Rick Goings: No. 1 is pure old population. The
bulk of the world's population lives in Asia/Pacific. Second,
there's this incredible emerging middle class. The last statistic I
read was that the Asian middle class will [grow to] 1.7 billion by
2020. That's the way it was in the U.S. in the '50s and '60s. The
third thing is simply: women. China's a different story, but in the
bulk of Asia, less than 30% of women work outside the home. And
finally, in countries like Indonesia, the Philippines, Malaysia,
India and, to a lesser degree, China, you don't have a very
well-developed retail infrastructure, particularly away from the
high-density metropolitan areas. … You're seeing the advent
of consumer-products brands there, but they've got to wait until
the Walmarts of the world get there first. We don't have to wait
for that. We're an off-road vehicle.
Ad Age: In China, people don't host Tupperware
parties at home. Why?
Mr. Goings: In many cities there, you'll get
one-and-a-half families living in 350 or 400 square feet. It wasn't
really conducive to a typical Tupperware party, and the weather
wasn't conducive to doing it outside. So we came up with a model
there where she opens a little storefront -- it looks like a retail
store but it really isn't -- it's a place where the neighborhood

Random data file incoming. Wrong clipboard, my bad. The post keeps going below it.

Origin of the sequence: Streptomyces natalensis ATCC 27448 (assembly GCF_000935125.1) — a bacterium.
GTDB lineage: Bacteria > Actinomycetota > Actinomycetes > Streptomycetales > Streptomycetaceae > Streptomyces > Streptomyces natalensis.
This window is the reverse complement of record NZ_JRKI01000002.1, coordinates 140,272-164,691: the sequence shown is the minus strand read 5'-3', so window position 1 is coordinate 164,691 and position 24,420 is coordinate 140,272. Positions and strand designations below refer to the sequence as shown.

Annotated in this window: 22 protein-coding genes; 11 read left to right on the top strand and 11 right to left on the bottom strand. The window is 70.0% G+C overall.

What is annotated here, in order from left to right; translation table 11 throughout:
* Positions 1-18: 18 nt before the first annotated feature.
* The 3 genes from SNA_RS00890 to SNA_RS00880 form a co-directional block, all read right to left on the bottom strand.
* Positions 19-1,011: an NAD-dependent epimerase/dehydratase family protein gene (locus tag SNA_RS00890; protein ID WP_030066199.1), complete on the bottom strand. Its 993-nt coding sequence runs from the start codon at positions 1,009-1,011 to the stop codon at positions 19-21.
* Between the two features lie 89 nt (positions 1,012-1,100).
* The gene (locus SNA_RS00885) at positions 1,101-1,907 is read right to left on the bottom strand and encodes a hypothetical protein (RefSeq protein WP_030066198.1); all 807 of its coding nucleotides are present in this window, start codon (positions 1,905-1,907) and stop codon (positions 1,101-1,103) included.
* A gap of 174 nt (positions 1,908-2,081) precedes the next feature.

comes for Tupperware parties and cooking demonstrations. It acts in
the neighborhood like a sorority house. Now we have more than 4,000
of those throughout China.
Ad Age: You don't advertise, and you say your
selling method is all about relationships. Do you
use social media?
Mr. Goings: I have 42,000 Facebook followers.
… But think of it this way: Twitter is at the bottom of the
intimacy scale. Next up is texting, next email, next a handwritten
letter, next a phone call and then face-to-face. … So we're
not against social media. But nothing is ever better than
Ad Age: What could more-typical consumer-goods
companies learn from your experience in emerging markets?
Mr. Goings: Do what others are not doing. Think
about what conditions exist in emerging markets, like lack of
retail infrastructure or a limited earning opportunity for women in
these kinds of markets. … We just had 9,000 of our Asians in
Macau and I was there. Macau is doing 7.5 times the gambling
revenue of Las Vegas. I'm not giving up on the U.S. But the way all
of us have looked at Europe these last 30 years since the great
American boom of the '60s, '70s and '80s -- that's the way the
Asians are going to be looking at us. We better wake up!